Quick fix for Hotmail password bug

Hotmail screengrab Videos were posted online showing the bug being used to hijack email accounts

Related Stories

Microsoft has rushed out a fix for a serious bug in its Hotmail webmail services.

The bug allowed a hacker to reset the password for a Hotmail account, locking out its owner and giving the attacker access to the inbox.

The fix was put together because the bug was starting to be actively exploited online.

One security news site reported that some hackers were offering to hack Hotmail accounts for $20 (£12).

Computer security researchers discovered the vulnerability in early April and told Microsoft about it soon afterwards. The bug revolved around the way Hotmail handles the data that must pass back and forth when a user wants to reset their password.

Details of the bug leaked out and led to attackers trying to find a way round it.

Using add-on tools for the Firefox browser, hackers realised they could tamper with the data passing between a user and Hotmail servers in a way that handed them control over an account they targeted.

As knowledge of the bug spread, some started offering to hack accounts for cash and others posted YouTube videos of Hotmail accounts being taken over in real time.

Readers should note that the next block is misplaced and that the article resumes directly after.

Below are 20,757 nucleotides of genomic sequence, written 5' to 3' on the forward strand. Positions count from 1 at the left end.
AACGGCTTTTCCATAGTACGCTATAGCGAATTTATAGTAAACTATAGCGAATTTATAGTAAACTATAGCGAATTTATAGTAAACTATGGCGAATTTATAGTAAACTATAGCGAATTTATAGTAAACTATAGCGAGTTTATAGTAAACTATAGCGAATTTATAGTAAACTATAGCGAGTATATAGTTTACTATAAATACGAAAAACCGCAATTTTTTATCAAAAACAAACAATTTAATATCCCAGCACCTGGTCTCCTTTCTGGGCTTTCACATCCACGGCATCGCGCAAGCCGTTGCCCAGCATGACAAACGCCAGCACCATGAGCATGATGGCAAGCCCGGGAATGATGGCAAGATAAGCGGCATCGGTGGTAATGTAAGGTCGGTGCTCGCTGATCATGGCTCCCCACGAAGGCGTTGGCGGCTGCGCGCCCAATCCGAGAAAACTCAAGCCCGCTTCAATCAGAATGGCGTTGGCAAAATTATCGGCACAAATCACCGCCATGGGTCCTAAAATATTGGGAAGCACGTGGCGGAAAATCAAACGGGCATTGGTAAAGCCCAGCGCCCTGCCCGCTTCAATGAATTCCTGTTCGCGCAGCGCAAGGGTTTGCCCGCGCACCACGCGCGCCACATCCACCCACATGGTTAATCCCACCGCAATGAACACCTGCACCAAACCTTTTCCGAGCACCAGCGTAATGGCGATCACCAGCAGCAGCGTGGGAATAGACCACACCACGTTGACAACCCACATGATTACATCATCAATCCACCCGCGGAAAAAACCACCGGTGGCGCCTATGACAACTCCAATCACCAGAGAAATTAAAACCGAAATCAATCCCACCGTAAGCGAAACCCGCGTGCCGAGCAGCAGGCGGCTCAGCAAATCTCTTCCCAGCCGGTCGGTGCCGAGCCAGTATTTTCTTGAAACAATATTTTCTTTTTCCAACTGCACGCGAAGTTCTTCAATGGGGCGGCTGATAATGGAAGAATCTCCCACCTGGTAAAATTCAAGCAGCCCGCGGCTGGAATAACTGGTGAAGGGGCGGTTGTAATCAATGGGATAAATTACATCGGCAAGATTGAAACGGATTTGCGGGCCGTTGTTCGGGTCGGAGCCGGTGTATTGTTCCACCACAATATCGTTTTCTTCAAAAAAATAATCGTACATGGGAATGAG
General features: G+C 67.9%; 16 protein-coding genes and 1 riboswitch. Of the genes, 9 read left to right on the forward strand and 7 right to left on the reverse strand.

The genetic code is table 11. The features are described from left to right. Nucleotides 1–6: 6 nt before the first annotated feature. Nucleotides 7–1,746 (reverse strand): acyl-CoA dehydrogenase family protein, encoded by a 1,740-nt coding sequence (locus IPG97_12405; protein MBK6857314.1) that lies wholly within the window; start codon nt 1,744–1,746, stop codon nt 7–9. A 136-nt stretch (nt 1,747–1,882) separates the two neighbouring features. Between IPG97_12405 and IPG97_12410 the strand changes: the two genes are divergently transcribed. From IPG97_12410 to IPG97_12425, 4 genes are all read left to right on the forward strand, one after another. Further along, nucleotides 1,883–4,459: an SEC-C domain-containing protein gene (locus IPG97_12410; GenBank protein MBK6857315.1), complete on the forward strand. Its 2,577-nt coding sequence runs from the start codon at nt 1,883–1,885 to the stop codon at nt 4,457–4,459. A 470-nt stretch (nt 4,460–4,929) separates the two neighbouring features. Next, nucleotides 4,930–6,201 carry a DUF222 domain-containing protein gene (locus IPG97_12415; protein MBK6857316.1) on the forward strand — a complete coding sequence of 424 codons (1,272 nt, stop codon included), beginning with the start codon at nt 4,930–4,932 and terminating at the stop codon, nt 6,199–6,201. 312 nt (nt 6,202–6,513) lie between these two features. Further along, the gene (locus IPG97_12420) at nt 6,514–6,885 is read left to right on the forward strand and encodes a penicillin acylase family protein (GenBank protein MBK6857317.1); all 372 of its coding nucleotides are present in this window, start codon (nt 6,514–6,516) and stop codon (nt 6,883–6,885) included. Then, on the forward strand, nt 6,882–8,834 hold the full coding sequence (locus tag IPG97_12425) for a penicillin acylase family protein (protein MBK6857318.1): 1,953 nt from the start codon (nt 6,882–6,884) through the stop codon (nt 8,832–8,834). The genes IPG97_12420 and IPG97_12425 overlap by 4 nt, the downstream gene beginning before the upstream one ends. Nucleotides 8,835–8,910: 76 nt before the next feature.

It is not clear how many Hotmail accounts have been hacked by attackers exploiting the bug. Those who have fallen victim will know because they will find they are locked out of their Hotmail account.

With the bug being "actively exploited", Microsoft found a way to fix it and updated Hotmail to close the loophole a day or so later. Now Hotmail servers return an error when attackers try to manipulate data exchanges.

Microsoft issued a short statement about the fix and said no further action was needed by customers.

Hotmail is the world's largest web-based email service and Microsoft claims that it has about 350 million users.

More on This Story

Related Stories

The BBC is not responsible for the content of external Internet sites

More Technology stories

RSS

Features

BBC © 2014 The BBC is not responsible for the content of external sites. Read more.

This page is best viewed in an up-to-date web browser with style sheets (CSS) enabled. While you will be able to view the content of this page in your current browser, you will not be able to get the full visual experience. Please consider upgrading your browser software or enabling style sheets (CSS) if you are able to do so.